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comes to $485,852.80. The grand total of prospective savings shown in paragraph 30 of House Document No. 486 is $6,251,000. If there is subtracted from this figure the overstatement of prospective savings which we have calculated, the net result would be $5,765,147.20.

The total Federal and non-Federal annual charges on this project are listed as $5,953,000. You must not overlook the fact that the margin on this project is one of the narrowest that you could possibly have. It is 1.05 to 1, in benefits to costs.

If this $485,000 is eliminated from the savings, then that ratio of benefits to costs will be 0.968 to 1. It will fall below the 1 to 1 ratio.

The significance of falling below the 1 to 1 ratio on one of these projects, as you probably well know, is that the Board of Engineers would not give it a favorable recommendation if it did not have at least a 1 to 1 ratio. General Wheeler made that statement himself before the House committee. I would like to read you a very short exchange between him and Congressman Dondero on this point.

Senator OVERTON. There is no doubt about that. It is not necessary to read it.

Mr. PRINCE. That is his statement absolutely, that they would not recommend it unless it had a 1 to 1 ratio. We believe that simply in checking the figures to see if the method was followed in all respects we have found that there is not a ratio of 1 to 1, accepting their own figures.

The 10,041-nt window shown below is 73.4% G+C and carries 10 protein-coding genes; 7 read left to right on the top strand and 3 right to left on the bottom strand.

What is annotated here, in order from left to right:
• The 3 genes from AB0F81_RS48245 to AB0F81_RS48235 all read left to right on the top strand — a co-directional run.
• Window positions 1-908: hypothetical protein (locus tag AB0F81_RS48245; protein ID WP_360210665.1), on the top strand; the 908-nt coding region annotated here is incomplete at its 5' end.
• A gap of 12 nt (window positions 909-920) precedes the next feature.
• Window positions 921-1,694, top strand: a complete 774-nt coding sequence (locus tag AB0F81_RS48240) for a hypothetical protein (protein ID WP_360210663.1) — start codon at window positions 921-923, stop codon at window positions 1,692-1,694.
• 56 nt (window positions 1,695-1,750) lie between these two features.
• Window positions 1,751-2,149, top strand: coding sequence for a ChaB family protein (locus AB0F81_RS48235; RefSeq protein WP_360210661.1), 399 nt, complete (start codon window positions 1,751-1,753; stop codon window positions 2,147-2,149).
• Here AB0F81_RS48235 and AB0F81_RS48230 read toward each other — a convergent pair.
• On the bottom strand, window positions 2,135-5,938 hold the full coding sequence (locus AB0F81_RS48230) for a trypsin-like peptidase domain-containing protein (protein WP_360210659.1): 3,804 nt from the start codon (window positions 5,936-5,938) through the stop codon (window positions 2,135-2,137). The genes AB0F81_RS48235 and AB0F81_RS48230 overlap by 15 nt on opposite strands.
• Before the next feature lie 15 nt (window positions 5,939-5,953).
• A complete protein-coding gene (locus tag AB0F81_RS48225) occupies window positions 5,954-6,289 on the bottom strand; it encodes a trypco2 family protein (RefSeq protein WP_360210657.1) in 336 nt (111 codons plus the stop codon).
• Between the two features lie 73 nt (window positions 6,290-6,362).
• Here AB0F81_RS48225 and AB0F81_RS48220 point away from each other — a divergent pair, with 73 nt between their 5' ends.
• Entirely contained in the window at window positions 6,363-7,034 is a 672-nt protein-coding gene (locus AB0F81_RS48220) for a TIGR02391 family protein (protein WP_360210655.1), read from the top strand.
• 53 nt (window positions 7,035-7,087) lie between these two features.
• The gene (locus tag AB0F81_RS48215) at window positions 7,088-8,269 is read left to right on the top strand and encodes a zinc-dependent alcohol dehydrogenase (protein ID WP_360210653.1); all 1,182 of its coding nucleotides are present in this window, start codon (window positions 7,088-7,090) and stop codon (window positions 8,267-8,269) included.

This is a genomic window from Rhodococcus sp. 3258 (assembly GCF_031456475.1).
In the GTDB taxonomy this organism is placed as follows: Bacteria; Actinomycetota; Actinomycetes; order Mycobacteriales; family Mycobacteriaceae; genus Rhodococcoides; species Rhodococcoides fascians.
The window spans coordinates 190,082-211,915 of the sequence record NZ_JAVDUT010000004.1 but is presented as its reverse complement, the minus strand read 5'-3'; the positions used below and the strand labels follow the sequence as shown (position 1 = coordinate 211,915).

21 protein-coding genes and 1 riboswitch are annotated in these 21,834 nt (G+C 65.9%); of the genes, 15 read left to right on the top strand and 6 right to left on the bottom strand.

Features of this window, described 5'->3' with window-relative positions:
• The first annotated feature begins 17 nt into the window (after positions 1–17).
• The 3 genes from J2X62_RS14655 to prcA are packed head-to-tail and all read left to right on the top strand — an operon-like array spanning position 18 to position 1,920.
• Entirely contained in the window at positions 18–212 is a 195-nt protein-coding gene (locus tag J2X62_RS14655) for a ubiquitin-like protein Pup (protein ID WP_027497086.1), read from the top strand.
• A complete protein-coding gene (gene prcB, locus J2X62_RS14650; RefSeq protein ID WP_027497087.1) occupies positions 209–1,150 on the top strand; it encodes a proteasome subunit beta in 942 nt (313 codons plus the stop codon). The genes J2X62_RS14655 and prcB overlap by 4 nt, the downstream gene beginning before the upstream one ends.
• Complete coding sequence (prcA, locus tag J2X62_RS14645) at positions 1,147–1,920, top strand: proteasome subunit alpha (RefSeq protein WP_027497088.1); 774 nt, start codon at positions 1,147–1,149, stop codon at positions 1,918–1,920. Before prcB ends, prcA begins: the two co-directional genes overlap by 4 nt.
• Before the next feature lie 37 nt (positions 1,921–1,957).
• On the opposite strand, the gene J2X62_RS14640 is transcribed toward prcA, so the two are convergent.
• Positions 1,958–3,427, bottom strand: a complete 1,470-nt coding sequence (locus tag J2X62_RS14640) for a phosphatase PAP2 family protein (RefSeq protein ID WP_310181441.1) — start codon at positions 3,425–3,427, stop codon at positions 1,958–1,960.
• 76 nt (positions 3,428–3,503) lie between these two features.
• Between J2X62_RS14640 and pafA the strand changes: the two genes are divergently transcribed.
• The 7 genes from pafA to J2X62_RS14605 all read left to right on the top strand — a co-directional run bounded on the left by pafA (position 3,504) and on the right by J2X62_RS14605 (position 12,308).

Senator Bilbo. That is a rather severe indictment that you are making against the Board.

Mr. PRINCE. Not at all, sir. If there is an explanation of why in any of these instances the method was deviated from, I am absolutely certain that they will make that explanation. All I can say from studying the thing we did not have an opportunity to cross-examine them on their reasons as to why they deviated from this method; there may be a reason; I cannot say that there is not—all I can say is that this does call for an explanation.

Senator OVERTON. The deviation represents only savings in costs of transportation.

Mr. PRINCE. Yes, sir; as far as I know. That is all I found here.

Senator OVERTON. Are there other benefits besides savings on transportation?

Mr. PRINCE. This figure of $6,251,000 includes the $1,200,000 of savings calculated by diversion of traffic from the Mississippi, of which I spoke at some length before you came in, sir. There were only two items of savings shown in the report, one of $1,200,000 and the other of $5,051,000 in transportation costs.

Senator OVERTON. There is no other benefit?

Mr. PRINCE. There is no other dollars-and-cents benefit included in the report.

The tremendous volume of traffic, the tremendous increase shown in this report, as compared with the last report immediately caused us to study the movement of these same items of traffic on other rivers, and we have prepared a statement which I think is one of the most illuminating on this subject that you could possibly find. We have marked it as "Exhibit No. 3".

(The document referred to is as follows:)

Exhibit 3.-Statement showing estimated tonnage anticipated, in the report, as that representing the principal prospective tonnage for the Tom

bigbee-Tennessee waterway project, compared with actual tonnage of the same items moved on various waterways in 1939; showing also the tons per water-mile for each commodity